Healesville Freeway Reserve


The Healesville Freeway Reserve (HFR) consists of 35 hectares of undeveloped land that runs for 3.5 kilometres from Springvale Road in Forest Hill to Boronia Road in Vermont – see map below.

Following strong community interest in keeping the land as public open space the government has committed to retain the land in public ownership for its future use as parkland.

The recently published Concept Plan for the Reserve includes a shared path along the entire length of the Reserve.

MeBUG will be seeking to be included in the next stage of detailed planning of the actual alignment of the path.
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Update November 2022

MeBUG has submitted a response to Parks Victoria, on the 2022 Concept Plan and Draft Map. Read our response.

Update October 2022

MeBUG has been an active member of the Community Reference Group and is advocating for a high quality path through the Reserve. We are also urging government to ensure the Eastern end of the path connects to the Dandenong Creek Trail. To this end, we ask that you support our Change.org petition.

Parks Victoria has now released its draft Park Layout Plan.

Update June 2022

The Healesville Freeway Reserve trail is to be completed in 2024. It will traverse the 3.5 kms of former Reserve land that runs east-west between Boronia Road and Springvale Road, south of Hawthorn Road. The east end is right by the  Dandenong Creek Trail, and access to the Pipe Track and Hawthorn Road is not far away on the west. It will be a really valuable link as well as a conduit for walkers and cyclists to local schools. 

There is, however, only a $9 million budget which may include works other than the cycle path and, of course, there are many people with ideas for various other  amenities in the park. The cycle path is a key objective; its precise route and surface is not yet determined. Our goals for the project are:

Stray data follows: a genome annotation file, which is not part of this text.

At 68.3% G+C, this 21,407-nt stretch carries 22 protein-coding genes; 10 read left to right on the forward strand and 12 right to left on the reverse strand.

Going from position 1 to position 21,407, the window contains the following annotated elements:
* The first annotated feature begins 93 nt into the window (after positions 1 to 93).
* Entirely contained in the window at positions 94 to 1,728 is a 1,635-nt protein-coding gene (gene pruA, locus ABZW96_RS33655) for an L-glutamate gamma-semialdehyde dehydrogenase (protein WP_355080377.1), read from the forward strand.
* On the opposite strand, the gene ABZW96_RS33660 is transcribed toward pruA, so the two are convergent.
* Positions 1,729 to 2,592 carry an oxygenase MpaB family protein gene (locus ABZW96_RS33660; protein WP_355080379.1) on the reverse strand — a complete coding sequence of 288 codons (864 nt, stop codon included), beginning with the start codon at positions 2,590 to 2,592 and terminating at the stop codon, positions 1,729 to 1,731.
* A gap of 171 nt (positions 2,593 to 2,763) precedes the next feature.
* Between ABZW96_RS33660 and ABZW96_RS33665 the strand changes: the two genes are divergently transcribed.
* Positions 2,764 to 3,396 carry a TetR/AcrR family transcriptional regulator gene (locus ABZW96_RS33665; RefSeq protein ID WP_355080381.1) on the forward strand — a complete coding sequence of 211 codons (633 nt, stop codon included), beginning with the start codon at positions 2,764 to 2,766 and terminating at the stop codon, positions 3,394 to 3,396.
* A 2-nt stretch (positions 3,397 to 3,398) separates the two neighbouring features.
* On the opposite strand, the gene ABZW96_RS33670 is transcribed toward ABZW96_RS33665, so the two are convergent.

• That the route is to go East-West through the length of the reserve (connecting the Eastlink/Dandenong Creek Trail to the Syndal to Heatherdale Pipeline Trail) with appropriate connections to side streets, to allow access. 
  • The route is to avoid steep gradients  to make the trail rideable for all ages and abilities. 
  • The route  and construction of the path should minimize disturbance of native vegetation and prevent erosion as much as possible. 
  • The surface to be used is to be one that avoids using coarse aggregate and minimises the likelihood of punctures and improves the riding in all-weather conditions.

Parks Victoria has invited tenders for the design of the park within the reserve.

MeBUG member David Hall has developed detailed proposals for the route of the path through the reserve and also its potential contribution to Melbourne’s Strategic Cycling Corridors.

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